Triad RF Systems
LadyBug Technologies LB5944A RF Power Sensor - RF Cafe

About RF Cafe

Kirt Blattenberger - RF Cafe Webmaster

Copyright: 1996 - 2024
    Kirt Blattenberger,


RF Cafe began life in 1996 as "RF Tools" in an AOL screen name web space totaling 2 MB. Its primary purpose was to provide me with ready access to commonly needed formulas and reference material while performing my work as an RF system and circuit design engineer. The World Wide Web (Internet) was largely an unknown entity at the time and bandwidth was a scarce commodity. Dial-up modems blazed along at 14.4 kbps while tying up your telephone line, and a nice lady's voice announced "You've Got Mail" when a new message arrived...

All trademarks, copyrights, patents, and other rights of ownership to images and text used on the RF Cafe website are hereby acknowledged.

My Hobby Website:

Electronics World articles Popular Electronics articles QST articles Radio & TV News articles Radio-Craft articles Radio-Electronics articles Short Wave Craft articles Wireless World articles Google Search of RF Cafe website Sitemap Electronics Equations Mathematics Equations Equations physics Manufacturers & distributors Engineer Jobs LinkedIn Crosswords Engineering Humor Kirt's Cogitations RF Engineering Quizzes Notable Quotes App Notes Calculators Education Engineering magazine articles Engineering software Engineering smorgasbord RF Cafe Archives RF Cascade Workbook 2018 RF Symbols for Visio - Word Advertising RF Cafe Homepage Thank you for visiting RF Cafe!
everythingRF RF & Microwave Parts Database (h2) - RF Cafe

Cascade P1dB - RF Cafe Forums

RF Cafe Forums closed its virtual doors in 2012 mainly due to other social media platforms dominating public commenting venues. RF Cafe Forums began sometime around August of 2003 and was quite well-attended for many years. By 2010, Facebook and Twitter were overwhelmingly dominating online personal interaction, and RF Cafe Forums activity dropped off precipitously. If the folks at phpBB would release a version with integrated sign-in from the major social media platforms, I would resurrect the RF Cafe Forums, but until then it is probably not worth the effort. Regardless, there are still lots of great posts in the archive that ware worth looking at.

Below are the old forum threads, including responses to the original posts.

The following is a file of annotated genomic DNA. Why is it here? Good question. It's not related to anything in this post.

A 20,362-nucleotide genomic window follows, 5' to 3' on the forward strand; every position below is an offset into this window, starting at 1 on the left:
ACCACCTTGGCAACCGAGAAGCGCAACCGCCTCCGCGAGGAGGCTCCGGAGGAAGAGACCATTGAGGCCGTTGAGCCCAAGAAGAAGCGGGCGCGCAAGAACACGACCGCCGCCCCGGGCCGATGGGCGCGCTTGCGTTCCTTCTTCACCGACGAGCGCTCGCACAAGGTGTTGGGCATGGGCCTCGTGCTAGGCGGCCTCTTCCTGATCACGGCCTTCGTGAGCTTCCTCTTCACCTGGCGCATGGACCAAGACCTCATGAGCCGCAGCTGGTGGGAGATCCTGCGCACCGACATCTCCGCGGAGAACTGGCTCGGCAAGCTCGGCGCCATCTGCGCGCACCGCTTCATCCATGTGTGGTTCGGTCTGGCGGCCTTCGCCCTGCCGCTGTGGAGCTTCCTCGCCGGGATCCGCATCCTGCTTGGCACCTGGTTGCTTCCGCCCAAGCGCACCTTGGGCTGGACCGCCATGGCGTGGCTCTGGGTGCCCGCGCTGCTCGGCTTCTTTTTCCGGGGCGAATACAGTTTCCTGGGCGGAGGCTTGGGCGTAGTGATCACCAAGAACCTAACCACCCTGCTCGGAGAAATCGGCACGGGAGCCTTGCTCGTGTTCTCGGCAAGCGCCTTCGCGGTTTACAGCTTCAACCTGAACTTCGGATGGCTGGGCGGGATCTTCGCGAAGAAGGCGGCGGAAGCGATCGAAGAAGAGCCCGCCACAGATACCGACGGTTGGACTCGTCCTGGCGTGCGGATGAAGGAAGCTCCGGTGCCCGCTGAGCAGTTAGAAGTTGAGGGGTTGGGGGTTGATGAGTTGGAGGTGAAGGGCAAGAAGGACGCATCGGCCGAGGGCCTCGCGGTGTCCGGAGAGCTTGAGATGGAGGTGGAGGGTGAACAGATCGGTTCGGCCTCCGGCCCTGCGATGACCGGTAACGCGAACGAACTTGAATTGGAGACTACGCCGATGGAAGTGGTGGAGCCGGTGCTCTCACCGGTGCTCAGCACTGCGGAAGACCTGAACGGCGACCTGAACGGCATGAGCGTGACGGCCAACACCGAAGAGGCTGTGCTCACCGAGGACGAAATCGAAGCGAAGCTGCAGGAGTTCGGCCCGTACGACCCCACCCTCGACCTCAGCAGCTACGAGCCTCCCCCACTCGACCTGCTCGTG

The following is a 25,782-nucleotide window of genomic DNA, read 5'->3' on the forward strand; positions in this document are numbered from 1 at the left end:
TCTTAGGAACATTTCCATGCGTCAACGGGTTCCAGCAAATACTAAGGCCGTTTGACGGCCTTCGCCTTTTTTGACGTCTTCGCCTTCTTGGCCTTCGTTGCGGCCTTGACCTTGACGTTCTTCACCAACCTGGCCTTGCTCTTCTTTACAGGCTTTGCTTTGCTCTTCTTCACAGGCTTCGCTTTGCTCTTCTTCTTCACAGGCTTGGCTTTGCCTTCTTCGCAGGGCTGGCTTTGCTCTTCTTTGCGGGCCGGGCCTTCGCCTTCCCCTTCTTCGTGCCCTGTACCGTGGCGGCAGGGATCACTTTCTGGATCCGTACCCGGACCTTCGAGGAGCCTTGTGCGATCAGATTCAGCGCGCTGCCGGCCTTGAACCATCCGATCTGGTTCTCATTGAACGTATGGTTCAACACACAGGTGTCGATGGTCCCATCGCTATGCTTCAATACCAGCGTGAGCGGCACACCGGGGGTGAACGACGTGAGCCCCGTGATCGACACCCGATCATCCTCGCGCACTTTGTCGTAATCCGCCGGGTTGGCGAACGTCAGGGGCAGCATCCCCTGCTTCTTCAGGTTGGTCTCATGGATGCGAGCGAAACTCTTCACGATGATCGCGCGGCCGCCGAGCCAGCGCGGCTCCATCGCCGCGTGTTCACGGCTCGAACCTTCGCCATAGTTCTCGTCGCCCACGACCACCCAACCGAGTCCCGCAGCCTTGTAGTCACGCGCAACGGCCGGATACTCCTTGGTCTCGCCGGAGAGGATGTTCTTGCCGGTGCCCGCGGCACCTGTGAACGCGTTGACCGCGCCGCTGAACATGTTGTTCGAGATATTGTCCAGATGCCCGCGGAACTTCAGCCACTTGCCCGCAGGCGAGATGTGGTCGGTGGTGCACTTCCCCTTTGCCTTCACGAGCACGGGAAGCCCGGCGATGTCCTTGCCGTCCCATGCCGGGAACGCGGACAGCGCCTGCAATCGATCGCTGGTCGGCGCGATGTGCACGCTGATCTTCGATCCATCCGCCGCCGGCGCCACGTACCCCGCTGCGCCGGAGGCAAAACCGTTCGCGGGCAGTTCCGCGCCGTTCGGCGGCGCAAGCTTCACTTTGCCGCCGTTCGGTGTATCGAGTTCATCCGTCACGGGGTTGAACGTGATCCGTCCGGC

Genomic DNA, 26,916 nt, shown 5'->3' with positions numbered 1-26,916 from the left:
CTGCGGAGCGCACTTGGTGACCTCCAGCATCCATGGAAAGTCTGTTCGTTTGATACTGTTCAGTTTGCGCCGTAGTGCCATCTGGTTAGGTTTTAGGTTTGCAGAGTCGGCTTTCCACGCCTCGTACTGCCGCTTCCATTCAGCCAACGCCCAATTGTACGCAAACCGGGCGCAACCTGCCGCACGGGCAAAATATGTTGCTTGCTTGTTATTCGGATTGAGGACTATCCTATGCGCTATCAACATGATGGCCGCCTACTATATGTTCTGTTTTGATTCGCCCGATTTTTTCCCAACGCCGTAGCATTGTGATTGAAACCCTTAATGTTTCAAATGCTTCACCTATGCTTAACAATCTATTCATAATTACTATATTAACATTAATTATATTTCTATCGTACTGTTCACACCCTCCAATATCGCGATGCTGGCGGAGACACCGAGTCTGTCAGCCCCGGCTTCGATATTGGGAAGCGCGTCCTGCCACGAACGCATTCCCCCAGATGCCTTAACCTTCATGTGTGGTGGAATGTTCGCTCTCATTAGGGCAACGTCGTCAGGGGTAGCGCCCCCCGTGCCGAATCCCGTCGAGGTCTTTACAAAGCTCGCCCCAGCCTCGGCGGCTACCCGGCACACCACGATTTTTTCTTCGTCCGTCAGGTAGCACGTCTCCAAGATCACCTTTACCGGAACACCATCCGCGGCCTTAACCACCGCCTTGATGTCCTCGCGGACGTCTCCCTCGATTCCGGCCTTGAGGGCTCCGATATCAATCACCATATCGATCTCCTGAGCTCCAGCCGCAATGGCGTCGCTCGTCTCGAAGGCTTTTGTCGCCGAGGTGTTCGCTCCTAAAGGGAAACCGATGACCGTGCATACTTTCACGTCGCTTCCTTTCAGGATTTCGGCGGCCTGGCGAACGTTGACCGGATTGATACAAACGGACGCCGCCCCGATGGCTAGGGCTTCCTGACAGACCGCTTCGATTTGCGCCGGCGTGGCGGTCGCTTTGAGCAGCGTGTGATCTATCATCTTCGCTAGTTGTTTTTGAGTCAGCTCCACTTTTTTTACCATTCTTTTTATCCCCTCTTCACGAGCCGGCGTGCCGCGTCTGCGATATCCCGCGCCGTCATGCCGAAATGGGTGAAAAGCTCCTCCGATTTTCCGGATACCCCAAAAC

-- Amateur Radio
-- Anecdotes, Gripes & Humor
-- Antennas
-- CAE, CAD, & Software
-- Circuits & Components
-- Employment & Interviews
-- Miscellany
-- Swap Shop
-- Systems
-- Test & Measurement
-- Webmaster

Post subject: Cascade P1dB Posted: Mon Oct 01, 2007 7:26 am


Joined: Tue Sep 04, 2007 7:54 am
Posts: 13
Location: Dallas
Is there any general rule of thumb when slecting amplifiers in a chain so that maximum P1dB can be realized from the chain. I know that last stage of the chain should be the highest P1dB amplifier. Curious to know if there any techniques to arrange the amplifiers tio get maximum P1dB.


Post subject: Posted: Thu Oct 04, 2007 4:31 am


Joined: Tue Mar 15, 2005 11:43 pm
Posts: 65
Location: Singapore
Hi there,

You are right, for multi-stages power amplifier the largest P1dB should be at the last stage. Or in other words, your last stage should be the largest device with largest current handling capability.

But keep in mind that P1dB is related to the input power too.
So the key is you have to drive enough power (enough gain) to get the correct level of P1dB that you expected.
Besides, to drive high P1dB, you need good matching, especially output matching and interstage matching. Without good interstage-matching, it is difficult to get high P1dB.

Input matching might not be too critical in this case.
Having said that, your preceding stages are as critical as your last stage to determine high P1dB.

I hope it helps.

Jean (Wavestream Corp)


Post subject: Posted: Thu Oct 04, 2007 5:58 pm

Site Admin

Joined: Mon Jun 27, 2005 2:02 pm
Posts: 373
Location: Germany

Just to add to the points that Jean mentioned:

You should take care that the stage before the last stage will not get into saturation. In other words, you should drive the amplifier so that only the last stage will be in P1dB. If the first and middle stages will be driven into saturation, you will loose gain and will not reach into the full output power that the amplifier is capable to.

Posted  11/12/2012
high frequency PCB of PCBONLINE
EMC Directory
Axiom Test Equipment - RF Cafe

Please Support RF Cafe by purchasing my  ridiculously low−priced products, all of which I created.

These Are Available for Free